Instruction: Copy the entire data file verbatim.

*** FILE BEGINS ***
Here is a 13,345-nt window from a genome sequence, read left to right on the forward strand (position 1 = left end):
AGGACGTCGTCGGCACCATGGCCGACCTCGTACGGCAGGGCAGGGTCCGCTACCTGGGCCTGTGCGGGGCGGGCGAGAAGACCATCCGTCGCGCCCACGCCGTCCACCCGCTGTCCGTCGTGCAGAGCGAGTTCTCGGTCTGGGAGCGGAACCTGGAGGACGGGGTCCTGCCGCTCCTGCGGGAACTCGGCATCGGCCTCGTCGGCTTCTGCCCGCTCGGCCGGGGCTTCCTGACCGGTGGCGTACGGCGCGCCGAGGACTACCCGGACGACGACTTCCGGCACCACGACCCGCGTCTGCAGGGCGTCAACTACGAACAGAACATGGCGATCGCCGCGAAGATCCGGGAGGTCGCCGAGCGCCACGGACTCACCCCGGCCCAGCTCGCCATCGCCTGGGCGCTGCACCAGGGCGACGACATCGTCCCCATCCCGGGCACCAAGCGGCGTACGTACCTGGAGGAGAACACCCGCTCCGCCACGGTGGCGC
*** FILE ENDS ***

Here is a 13,345-nt window from a genome sequence, read left to right on the forward strand (position 1 = left end):
AGGACGTCGTCGGCACCATGGCCGACCTCGTACGGCAGGGCAGGGTCCGCTACCTGGGCCTGTGCGGGGCGGGCGAGAAGACCATCCGTCGCGCCCACGCCGTCCACCCGCTGTCCGTCGTGCAGAGCGAGTTCTCGGTCTGGGAGCGGAACCTGGAGGACGGGGTCCTGCCGCTCCTGCGGGAACTCGGCATCGGCCTCGTCGGCTTCTGCCCGCTCGGCCGGGGCTTCCTGACCGGTGGCGTACGGCGCGCCGAGGACTACCCGGACGACGACTTCCGGCACCACGACCCGCGTCTGCAGGGCGTCAACTACGAACAGAACATGGCGATCGCCGCGAAGATCCGGGAGGTCGCCGAGCGCCACGGACTCACCCCGGCCCAGCTCGCCATCGCCTGGGCGCTGCACCAGGGCGACGACATCGTCCCCATCCCGGGCACCAAGCGGCGTACGTACCTGGAGGAGAACACCCGCTCCGCCACGGTGGCGC